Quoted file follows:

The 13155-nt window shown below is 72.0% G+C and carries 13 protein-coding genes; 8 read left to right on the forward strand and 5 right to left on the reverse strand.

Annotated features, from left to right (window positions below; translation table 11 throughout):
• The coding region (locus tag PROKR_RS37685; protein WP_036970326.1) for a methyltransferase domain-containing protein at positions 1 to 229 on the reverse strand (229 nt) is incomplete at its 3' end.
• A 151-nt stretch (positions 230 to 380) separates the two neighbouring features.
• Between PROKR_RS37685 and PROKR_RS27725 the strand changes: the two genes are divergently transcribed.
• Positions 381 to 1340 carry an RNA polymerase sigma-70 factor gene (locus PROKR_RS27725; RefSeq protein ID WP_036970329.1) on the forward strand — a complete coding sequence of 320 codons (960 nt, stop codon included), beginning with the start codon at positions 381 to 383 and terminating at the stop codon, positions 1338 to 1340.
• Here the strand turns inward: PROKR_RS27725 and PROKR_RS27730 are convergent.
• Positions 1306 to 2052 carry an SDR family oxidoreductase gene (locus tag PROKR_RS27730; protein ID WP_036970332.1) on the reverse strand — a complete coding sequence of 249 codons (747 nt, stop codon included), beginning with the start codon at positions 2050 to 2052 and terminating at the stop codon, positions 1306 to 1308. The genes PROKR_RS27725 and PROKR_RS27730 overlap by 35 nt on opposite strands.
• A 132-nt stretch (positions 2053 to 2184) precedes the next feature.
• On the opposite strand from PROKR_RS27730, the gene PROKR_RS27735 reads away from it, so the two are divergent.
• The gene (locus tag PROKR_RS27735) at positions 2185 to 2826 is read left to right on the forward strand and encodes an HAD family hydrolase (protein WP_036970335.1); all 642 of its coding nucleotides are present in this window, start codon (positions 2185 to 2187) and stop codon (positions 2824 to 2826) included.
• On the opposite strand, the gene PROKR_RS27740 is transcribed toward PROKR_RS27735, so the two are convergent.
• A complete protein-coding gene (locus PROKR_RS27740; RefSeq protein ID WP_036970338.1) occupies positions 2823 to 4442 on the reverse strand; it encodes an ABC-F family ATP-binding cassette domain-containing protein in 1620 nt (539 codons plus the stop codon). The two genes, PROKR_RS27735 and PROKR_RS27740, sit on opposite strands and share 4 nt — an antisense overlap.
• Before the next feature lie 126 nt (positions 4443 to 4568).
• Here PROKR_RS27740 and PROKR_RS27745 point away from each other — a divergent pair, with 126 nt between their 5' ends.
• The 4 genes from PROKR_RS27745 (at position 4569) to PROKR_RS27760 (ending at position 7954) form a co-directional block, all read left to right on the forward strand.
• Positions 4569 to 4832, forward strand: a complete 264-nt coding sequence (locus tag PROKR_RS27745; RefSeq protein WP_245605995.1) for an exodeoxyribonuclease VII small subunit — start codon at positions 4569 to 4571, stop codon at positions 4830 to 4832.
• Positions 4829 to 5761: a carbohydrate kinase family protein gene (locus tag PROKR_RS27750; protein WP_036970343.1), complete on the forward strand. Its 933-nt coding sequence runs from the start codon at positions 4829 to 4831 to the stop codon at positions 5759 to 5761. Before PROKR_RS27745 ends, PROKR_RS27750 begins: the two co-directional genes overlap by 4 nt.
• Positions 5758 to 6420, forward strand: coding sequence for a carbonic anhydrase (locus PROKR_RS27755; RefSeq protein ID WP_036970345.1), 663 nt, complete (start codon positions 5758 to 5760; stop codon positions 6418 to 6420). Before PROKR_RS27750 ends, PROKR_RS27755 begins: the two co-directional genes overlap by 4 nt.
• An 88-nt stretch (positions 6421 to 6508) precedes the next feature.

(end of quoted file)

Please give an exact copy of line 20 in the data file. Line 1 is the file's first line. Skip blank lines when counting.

• An 88-nt stretch (positions 6421 to 6508) precedes the next feature.